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Moon and Earth create first ‘double photobomb’ of NASA’s view of the Sun

NASA’s sun-watching platform has never seen this before.


Lisa Granshaw


NASA’s sun-watching platform was photobombed by both the Earth and the moon for the first time this week

Just as the moon was entering the view of the Solar Dynamics Observatory (SDO) on its course to block the sun, the Earth appeared, too, blocked SDO’s view entirely.

“When SDO’s view of the sun emerged from Earth’s shadow, the moon was just completing its journey across the sun’s face,”  NASA explained. “Though SDO sees dozens of Earth eclipses and several lunar transits each year, this is the first time ever that the two have coincided. This alignment of the sun, moon and Earth also resulted in a partial solar eclipse on Sept. 13, visible only from parts of Africa and Antarctica.”

According to NASA, the Earth’s outline looks fuzzier than the moon’s during this event because “while the planet itself completely blocks the sun’s light…Earth’s atmosphere is an incomplete barrier, blocking different amounts of light at different altitudes.”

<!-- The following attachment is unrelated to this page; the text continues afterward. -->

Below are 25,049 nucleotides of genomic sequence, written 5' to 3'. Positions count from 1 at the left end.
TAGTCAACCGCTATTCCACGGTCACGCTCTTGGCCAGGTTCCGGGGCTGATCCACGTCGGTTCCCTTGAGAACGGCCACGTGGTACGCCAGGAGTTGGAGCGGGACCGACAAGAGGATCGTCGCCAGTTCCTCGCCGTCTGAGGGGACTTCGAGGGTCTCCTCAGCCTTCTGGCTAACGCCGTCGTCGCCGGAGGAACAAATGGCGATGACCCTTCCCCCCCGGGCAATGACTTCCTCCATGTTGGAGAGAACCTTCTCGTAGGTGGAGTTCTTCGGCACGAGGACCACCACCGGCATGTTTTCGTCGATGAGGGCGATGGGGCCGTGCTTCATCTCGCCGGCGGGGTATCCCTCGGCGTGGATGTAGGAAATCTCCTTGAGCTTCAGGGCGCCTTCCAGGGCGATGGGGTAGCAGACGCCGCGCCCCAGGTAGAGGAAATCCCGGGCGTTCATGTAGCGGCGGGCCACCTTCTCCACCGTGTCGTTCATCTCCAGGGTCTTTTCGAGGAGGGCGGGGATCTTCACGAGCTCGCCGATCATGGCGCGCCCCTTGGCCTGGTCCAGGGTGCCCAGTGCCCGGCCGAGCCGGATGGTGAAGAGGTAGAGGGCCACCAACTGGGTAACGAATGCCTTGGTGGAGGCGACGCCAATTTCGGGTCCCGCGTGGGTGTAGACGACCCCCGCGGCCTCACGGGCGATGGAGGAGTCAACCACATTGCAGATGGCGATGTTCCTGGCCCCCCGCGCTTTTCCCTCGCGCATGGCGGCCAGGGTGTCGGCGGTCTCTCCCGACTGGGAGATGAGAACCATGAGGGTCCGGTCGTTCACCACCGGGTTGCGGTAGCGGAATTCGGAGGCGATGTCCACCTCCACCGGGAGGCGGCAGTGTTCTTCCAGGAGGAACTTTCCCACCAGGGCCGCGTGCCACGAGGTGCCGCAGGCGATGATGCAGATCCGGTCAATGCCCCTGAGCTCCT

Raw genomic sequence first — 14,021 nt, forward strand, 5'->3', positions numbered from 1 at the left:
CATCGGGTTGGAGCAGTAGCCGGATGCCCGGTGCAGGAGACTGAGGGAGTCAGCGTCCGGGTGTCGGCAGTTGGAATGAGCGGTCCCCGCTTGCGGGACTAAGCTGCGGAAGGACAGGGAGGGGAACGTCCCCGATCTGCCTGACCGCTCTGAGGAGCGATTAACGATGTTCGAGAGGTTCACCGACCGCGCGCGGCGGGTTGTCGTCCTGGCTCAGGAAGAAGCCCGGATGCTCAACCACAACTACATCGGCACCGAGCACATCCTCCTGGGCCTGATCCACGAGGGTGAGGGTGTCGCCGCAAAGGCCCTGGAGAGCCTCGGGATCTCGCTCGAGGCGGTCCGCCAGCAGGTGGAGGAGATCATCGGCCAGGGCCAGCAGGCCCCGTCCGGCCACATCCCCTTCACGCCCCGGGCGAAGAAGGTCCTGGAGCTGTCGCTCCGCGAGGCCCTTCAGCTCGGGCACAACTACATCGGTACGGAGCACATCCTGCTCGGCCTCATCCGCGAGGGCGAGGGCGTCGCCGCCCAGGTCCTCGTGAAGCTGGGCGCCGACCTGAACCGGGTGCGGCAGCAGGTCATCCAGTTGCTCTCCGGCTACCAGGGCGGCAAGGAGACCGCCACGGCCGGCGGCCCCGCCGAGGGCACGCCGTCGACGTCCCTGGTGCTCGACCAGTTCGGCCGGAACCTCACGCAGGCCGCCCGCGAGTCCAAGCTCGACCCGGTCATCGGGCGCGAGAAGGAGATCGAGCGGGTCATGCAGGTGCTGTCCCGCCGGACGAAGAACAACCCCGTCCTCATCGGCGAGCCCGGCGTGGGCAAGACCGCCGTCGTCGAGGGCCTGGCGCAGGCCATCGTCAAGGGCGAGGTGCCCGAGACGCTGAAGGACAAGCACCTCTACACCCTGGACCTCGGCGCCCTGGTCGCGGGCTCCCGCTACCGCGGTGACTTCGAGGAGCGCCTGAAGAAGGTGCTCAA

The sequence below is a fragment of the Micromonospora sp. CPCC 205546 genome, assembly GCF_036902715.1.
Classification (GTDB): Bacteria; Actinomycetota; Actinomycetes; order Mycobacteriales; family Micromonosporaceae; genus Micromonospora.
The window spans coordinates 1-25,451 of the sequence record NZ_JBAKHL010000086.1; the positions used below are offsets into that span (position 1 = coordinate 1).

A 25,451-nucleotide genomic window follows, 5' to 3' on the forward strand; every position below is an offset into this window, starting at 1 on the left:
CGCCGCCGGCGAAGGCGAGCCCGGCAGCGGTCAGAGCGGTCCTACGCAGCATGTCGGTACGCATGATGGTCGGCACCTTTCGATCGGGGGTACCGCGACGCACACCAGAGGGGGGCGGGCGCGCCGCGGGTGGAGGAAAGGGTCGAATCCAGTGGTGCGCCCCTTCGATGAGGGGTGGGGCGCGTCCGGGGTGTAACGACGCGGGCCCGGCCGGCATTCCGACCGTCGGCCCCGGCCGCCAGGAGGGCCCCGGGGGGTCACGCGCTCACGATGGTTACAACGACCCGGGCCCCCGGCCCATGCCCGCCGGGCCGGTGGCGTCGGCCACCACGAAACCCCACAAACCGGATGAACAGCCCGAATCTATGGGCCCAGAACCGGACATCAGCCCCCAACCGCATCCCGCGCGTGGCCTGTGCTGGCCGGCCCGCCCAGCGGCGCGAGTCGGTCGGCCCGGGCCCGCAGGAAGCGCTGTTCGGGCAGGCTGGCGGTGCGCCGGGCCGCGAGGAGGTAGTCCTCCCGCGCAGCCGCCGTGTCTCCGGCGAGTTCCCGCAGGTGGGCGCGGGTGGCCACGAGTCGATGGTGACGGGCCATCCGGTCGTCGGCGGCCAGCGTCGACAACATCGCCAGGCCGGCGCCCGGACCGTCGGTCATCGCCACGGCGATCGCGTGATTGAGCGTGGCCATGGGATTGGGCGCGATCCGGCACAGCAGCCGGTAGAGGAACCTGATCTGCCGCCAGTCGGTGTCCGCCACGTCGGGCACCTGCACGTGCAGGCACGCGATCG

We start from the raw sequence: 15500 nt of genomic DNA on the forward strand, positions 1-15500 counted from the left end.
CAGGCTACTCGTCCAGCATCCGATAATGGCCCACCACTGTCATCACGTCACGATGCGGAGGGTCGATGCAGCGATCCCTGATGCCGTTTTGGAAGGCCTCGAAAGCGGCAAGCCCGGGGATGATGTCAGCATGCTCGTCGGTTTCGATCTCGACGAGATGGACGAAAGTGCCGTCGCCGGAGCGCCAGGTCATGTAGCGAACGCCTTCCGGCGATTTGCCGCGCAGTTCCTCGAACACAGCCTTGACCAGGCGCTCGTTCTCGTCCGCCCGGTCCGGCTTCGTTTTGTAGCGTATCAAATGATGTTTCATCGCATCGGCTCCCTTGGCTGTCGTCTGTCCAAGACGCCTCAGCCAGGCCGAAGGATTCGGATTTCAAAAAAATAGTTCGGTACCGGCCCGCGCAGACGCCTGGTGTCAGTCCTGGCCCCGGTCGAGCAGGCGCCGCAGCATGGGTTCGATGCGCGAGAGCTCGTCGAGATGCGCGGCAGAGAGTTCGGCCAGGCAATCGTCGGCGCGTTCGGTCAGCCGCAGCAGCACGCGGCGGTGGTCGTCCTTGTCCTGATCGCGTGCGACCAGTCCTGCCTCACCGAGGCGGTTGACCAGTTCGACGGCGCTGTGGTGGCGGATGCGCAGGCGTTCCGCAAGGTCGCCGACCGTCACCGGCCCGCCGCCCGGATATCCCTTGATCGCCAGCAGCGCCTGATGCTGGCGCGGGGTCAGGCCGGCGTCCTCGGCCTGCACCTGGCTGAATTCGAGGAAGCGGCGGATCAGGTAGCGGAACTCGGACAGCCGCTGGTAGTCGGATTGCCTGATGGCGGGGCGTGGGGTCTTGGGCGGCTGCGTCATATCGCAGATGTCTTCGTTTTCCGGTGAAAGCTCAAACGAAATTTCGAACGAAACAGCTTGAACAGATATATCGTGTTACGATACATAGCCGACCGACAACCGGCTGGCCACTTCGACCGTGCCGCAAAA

“On the other hand,” NASA said, “the moon has no atmosphere, so during the transit we can clearly see the crisp edges of the moon’s horizon.”

NASA’s Scientific Visualization Studio made a video of the epic “double photobomb.” You can learn more about the Solar Dynamics Observatory on NASA’s website

H/T The Mary Sue | Photo via NASA/SDO (PD)

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